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Potential Clue to Spotting a Market Bottom | Commentary from CIM Thumbnail

Potential Clue to Spotting a Market Bottom | Commentary from CIM


Potential Clues to Spotting a Market Bottom 

• The broad-based selloff in markets continues. 
• Large caps are in a deep correction, while small caps and the Nasdaq are in a bear market. • Much of the bad news has been priced in and markets could be nearing a bottom. 

The stock market is in the midst of the worst selloff since March 2020. Bonds are also down double-digits,  resulting in rising volatility across the risk spectrum. The Federal Reserve shifted their language, and policy  actions, to a hawkish stance this year, and markets have changed their tune in response. This shift follows  an upward trending market from the low in March 2020 through early January this year, when fiscal and  monetary policy created a favorable environment for investors and the economy. After another decline on  Monday, the S&P 500 now sits 16.8% below the all-time high, and the Russell 2000 (small caps) and  Nasdaq (growth and tech stocks) are down 24.7% and 27.6% from their respective highs. Though we don’t  have a crystal ball, there might be signs that the worst of the selloff is over. Let’s take a look at some market  metrics for clues when a market bottom might be reached. 

• Buying at the Close – Momentum can be important. If investors come in before market close and  start bidding up stocks, that could potentially change investor psychology for the following day and  start a trend. 

• Outperformance of Cyclical and Small Cap Stocks – When riskier segments of the market start  to rebound and outperform, that can be a good sign. Cyclicals outperforming defensive sectors and  small caps outperforming large caps could be a signal that investors’ confidence is changing. 

• Growth/Technology Stocks Outperform – Growth and technology stocks have been selling off  due to higher valuations (even on a historical basis) and sensitivity to rising bond yields. If bond  yields stabilize and growth stocks outperform, that could signal oversold conditions and a reversal. 

• Declining Volatility – Equity markets stabilizing could mean a bottom is close. As investors  become more and more reluctant to sell stocks at low prices, that could be a shift in sentiment. 

• Treasury Yield Curve Steepening – When the Treasury yield curve inverts, that can be a bad  sign. This happens when short-term Treasury yields (two-year Treasury yields) are higher than  long-term yields (10-year Treasury yields). When this reverses, it could mean long-term growth  prospects are more than short-term prospects. The stock market is forward-looking so this would  be viewed favorably.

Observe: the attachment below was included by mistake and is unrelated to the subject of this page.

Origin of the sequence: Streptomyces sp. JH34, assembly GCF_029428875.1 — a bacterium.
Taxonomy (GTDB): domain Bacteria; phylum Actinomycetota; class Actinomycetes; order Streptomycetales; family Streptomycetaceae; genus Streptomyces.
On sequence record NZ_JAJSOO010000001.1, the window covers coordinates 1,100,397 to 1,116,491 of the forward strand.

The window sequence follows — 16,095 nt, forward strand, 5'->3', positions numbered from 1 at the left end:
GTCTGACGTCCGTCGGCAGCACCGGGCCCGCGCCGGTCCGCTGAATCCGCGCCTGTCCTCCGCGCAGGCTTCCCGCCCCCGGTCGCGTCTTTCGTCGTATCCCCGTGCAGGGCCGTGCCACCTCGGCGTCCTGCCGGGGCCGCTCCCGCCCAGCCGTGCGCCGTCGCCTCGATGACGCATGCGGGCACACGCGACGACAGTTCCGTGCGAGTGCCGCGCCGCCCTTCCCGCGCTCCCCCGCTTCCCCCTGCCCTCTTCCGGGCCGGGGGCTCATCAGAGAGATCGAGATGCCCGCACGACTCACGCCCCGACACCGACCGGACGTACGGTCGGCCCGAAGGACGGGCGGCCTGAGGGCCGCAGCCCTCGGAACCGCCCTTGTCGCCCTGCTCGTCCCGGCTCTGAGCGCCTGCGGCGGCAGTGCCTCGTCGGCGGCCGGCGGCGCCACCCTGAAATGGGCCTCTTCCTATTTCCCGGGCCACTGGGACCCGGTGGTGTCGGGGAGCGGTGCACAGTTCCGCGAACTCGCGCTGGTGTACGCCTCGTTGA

• Breadth of Market – Market breadth remains weak for the major indices. About a third of stocks are above their 200-day moving average for U.S. large caps, and slightly less for mid and small  caps. At the bottom of the last two major corrections (2018 and 2020), less than 10% of stocks  were above their 200-day moving average. 

• Copper Prices Rising – China uses a lot of copper in production so rising copper prices could  mean rising production. This is a good sign for the global economy because it signals demand for  goods and industrial inputs are rising.

• High Yield Spreads Narrowing – Fixed income credit markets can give us clues into equity  markets. If high yield spreads narrow, this means bond investors are comfortable getting less yield  to compensate for added risk of downgrades and defaults. 

• U.S. Dollar Weakening – The U.S. Dollar is a safe-haven asset and strengthens during bouts of  volatility. If the dollar weakens, it could mean risk is back on and investors are comfortable investing  in risk assets like stocks. 

• Speculative Investments Rise – Contrary to the U.S. dollar, speculative assets tend to selloff  during bouts of volatility. Cryptocurrencies and NFTs would fall into this category because they lack  history, cash flows and earnings. We have already seen NFT sales fall dramatically. If there is a  reversal and crypto currencies start to rise in price and NFT sales go up, this could mean investor  risk appetite is rising again.  

• Inflation Data – Later this week there will be a report on inflation data (CPI) which could potentially  suggest March year-over-year inflation was the peak. This could be comforting to investors that  fear inflation is rising too quickly and can’t be contained.  

Markets are in a deep correction and investors are looking for clues about when this decline will end. While  forecasting the exact bottom is a fool’s errand, there are clues to look for. A lot of bad news is now priced  into markets and often the best long-term opportunities arise when bearishness is high. Market sentiment  is very weak right now, particularly in comparison to last year when volatility was muted. The most  overvalued areas of the market have already fallen into a bear market, while overall fundamentals haven’t  collapsed. Earnings growth is positive, the labor market continues to expand at a strong pace, and there  are signs that inflation might be peaking. It is important to work with your Cetera financial professional  through this volatile market to ensure your risk tolerance is aligned with your allocation. While we don’t  recommend timing the market, history has shown that a deep market correction can potentially offer a good  long-term entry point, particularly for investors than have remained on the sidelines. 

This report is created by Cetera Investment Management LLC. For more insights and information from the  team, follow @CeteraIM on Twitter.

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